Aug 2, 2019Post-operative rehab following hip arthroscopy
Hip arthroscopy refers to the viewing of the intra-articular aspect of the hip joint with the use of a small camera, the “scope.” The procedures performed during hip arthroscopy can vary from simple debridement procedures to more extensive labral repairs and reconstructions as well as bone reshaping. Arthroscopy of the knee and shoulder has been performed for many decades, with the use in the hip beginning in the more recent past. In the past decade with the advances in surgical instrumentation and awareness of hip pathologies, there has been a period of rapid growth.
With the occurrence of hip arthroscopy rapidly on the rise, growing almost 500% from 2007 to 2014,1 the importance of a strong understanding of the underlying pathology and subsequent rehabilitation is crucial for the athletic training profession. Procedures performed during hip arthroscopy can be variable, however the most common underlying diagnosis or pathology that leads to the procedure are femoroacetabular impingement (FAI) and labral pathology. Byrd describes FAI as a morphological variant in the structure of the hip that predisposes the joint to intra-articular pathology that then becomes symptomatic.2 Pincer impingement is created by an overhanging rim of the acetabulum at the anterolateral aspect. Cam impingement is a result of a nonspherical head of the femur. Pincer and cam impingement can occur independent of each other or at the same time, described as mixed impingement. In the case of pincer impingement, most damage occurs to the acetabular labrum with potential secondary articular damage, whereas with cam impingement, damage to the articular cartilage typically occurs due to the delamination resulting from the out of round femoral head engaging with the acetabulum.
It is important to remember that the presence of FAI in the absence of pain or symptoms is a relatively common morphological occurrence. In 2016, the Warwick agreement3 stated the definition of FAI syndrome is a motion-related clinical disorder of the hip with a triad of symptoms, clinical signs and imaging findings. It represents symptomatic premature contact between the proximal femur and the acetabulum. Forced flexion, adduction and internal rotation is utilized as the impingement test as it relates to the reproduction of symptoms associated with impingement.
Ultimately, many of the activities that athletes participate in, both in their specific sport as well as in the weight room, create positions of impingement. In the presence of FAI, this can often lead to pain and dysfunction of the hip and pelvis. An athletic trainer can serve as the first line of defense in possibly preventing the need for hip arthroscopy or at the very least creating a prehab program to enhance the post-operative outcome. The first step in this process is the ability to identify a mobility deficit at the hip in an athlete. Far too frequently individuals are told they are “tight,” and they need to just stretch more. In the case of FAI or other intra-articular pathology, this may result in progressive pain and limitations for the athlete.
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If an athlete is identified as having FAI syndrome or other intra-articular pathology that may be headed down the road of hip arthroscopy, the athletic trainer can play a vital role in activity modifications especially as it relates to strength and conditioning adjustments. In addition, they may develop a prehab program that maximizes the patient’s capsular mobility, soft tissue extensibility, and muscular strength and endurance around the hip to facilitate a more seamless post-operative progression. Ideally, movement dysfunctions such as poor pelvic control/stability and impaired movement above or below the hip should be identified and treated in the prehab programming as well.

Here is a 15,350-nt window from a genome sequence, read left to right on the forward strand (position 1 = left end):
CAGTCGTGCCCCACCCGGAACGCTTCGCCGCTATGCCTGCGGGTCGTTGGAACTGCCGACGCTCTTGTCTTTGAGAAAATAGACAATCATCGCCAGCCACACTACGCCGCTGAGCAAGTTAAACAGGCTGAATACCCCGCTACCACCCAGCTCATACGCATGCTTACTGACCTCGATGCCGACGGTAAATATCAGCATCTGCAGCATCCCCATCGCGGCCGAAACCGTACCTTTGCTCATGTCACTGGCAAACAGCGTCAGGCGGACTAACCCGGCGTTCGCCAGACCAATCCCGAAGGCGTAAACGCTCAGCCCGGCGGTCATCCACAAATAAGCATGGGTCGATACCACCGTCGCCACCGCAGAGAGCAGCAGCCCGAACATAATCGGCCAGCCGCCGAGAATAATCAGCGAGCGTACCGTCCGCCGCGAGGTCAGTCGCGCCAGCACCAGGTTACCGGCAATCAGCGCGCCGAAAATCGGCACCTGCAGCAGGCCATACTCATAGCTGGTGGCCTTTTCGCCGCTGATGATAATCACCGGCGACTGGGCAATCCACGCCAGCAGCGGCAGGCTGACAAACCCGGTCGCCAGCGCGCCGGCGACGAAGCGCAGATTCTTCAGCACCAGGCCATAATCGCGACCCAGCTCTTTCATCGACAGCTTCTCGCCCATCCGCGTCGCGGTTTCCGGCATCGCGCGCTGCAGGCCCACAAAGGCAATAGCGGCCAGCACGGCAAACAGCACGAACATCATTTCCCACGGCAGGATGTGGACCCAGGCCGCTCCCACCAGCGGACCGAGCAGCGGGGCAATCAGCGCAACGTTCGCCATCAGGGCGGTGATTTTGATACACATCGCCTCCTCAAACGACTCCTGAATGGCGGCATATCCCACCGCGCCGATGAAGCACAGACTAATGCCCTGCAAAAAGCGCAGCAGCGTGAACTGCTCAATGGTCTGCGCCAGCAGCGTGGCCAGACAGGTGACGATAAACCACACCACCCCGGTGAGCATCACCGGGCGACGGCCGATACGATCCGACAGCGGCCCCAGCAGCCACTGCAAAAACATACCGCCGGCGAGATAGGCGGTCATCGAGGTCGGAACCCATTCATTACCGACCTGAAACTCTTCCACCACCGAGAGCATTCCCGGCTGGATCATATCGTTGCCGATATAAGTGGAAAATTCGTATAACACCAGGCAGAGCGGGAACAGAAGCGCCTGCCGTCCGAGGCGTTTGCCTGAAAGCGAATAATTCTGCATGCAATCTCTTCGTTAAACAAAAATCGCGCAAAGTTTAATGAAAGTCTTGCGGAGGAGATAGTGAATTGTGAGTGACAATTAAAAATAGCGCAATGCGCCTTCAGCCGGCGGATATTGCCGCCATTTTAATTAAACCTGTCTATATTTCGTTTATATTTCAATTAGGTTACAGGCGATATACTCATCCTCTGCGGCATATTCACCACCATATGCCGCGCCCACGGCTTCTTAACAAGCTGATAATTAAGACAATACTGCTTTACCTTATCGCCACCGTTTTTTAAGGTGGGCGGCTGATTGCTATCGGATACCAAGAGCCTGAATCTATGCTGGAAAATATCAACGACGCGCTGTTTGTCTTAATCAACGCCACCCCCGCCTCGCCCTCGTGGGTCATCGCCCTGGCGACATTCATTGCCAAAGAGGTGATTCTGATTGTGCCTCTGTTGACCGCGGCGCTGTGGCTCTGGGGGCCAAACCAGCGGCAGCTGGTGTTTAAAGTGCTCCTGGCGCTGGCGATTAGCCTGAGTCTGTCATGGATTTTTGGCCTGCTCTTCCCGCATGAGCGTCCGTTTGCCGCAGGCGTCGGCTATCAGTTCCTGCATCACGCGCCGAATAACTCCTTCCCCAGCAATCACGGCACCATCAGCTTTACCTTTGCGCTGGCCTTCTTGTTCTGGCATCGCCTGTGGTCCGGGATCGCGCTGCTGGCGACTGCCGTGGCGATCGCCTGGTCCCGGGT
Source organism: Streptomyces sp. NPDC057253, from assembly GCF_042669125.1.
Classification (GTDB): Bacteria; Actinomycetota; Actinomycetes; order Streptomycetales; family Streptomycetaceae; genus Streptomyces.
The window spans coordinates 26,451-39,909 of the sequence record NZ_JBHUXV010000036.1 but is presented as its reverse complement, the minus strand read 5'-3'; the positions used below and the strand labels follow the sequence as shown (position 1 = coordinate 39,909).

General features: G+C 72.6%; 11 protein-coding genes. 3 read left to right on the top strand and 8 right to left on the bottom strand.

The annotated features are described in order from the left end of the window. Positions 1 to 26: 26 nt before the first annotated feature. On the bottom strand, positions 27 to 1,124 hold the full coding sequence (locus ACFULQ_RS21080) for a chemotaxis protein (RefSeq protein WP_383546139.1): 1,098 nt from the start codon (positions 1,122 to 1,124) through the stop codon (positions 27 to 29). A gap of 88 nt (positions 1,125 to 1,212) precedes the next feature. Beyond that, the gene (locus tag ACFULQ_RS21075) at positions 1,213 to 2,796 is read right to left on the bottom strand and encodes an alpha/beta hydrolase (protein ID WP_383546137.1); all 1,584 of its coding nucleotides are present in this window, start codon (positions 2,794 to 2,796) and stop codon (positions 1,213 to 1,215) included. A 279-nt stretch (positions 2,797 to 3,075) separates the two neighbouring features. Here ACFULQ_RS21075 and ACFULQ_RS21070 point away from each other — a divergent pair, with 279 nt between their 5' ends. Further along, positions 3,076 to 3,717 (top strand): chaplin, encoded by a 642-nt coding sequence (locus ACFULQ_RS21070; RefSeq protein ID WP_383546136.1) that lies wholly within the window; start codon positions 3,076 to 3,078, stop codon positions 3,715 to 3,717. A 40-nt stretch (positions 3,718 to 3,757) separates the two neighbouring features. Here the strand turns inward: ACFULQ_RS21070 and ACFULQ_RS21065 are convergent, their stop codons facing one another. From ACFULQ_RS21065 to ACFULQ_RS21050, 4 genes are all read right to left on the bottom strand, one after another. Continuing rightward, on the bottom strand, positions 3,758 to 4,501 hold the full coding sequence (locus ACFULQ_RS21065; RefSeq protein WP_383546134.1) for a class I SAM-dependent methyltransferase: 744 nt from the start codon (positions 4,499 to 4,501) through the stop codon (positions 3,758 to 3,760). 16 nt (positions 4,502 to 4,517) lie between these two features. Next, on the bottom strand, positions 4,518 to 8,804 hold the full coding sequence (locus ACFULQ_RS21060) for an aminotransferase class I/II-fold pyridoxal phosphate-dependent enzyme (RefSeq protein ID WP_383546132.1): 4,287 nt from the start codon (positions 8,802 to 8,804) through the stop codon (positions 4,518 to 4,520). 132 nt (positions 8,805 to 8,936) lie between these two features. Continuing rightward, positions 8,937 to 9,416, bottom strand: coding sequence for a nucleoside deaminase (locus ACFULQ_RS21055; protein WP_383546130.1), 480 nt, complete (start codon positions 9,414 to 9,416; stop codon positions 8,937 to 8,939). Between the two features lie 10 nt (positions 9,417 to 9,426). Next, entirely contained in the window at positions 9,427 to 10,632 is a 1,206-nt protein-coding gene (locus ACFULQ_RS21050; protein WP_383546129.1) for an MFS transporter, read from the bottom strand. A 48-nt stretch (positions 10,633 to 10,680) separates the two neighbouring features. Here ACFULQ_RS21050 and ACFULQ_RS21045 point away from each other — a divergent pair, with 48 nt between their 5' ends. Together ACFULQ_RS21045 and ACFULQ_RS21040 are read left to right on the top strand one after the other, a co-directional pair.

Prior to surgical intervention, athletes with hip pathology should avoid positions of impingement when possible. This includes deep hip flexion, such as squats and lunges, as well as combined movements in to flexion with internal rotation or adduction. Deep flexion with the addition of a heavy load should be avoided, especially in the presence of pain. Other movements that will commonly facilitate increase pain are loaded pivoting and prolonged positioning. In some cases, these movements, loaded pivoting especially, cannot be avoided (think soccer, golf, tennis, pitching, etc.). In those instances, if the athlete is trying to continue competition, it is important to focus efforts on excellent dynamic control, aka get them as strong as possible within their limits to decrease the stress on the joint itself.
Once surgical intervention takes place, it is crucial that the entire rehabilitation team is knowledgeable on the process and timeline for expected recovery. Ultimately the precautions and timeline for return to sport are dependent on the procedures performed, however each athlete should be treated independently based on their individual progress with mobility, range of motion, strength, endurance and functional movement competency. The long-term goal following hip arthroscopy is full return to sport, at or above the previous level with little to no potential for re-injury.
Basic weight bearing and range of motion restrictions for common hip arthroscopy procedures can be found in the TABLE 1.
Generally, the post-operative rehab following hip arthroscopy can be broken down into four phases. Each phase has a general yet fluid time frame that is associated with it. Athletes move within and between phases based on multiple criteria, some of which is dependent on their specific sport or position.
Repair/acute post-op phase (immediate post-op to one week post op)
This is the initial days following surgery where the main goals of rehabilitation are to control pain and effusion, and create an environment for early mobility within the surgical precautions. Basic modalities, including the use of vasopneumatic devices, can be very helpful in this phase for pain control. In addition, low grade mobilizations or simple long axis distraction can assist in pain control as well as decrease risk for adhesions.4 Basic exercises to facilitate activation of the lower extremity and stationary biking without resistance are typically initiated in this phase.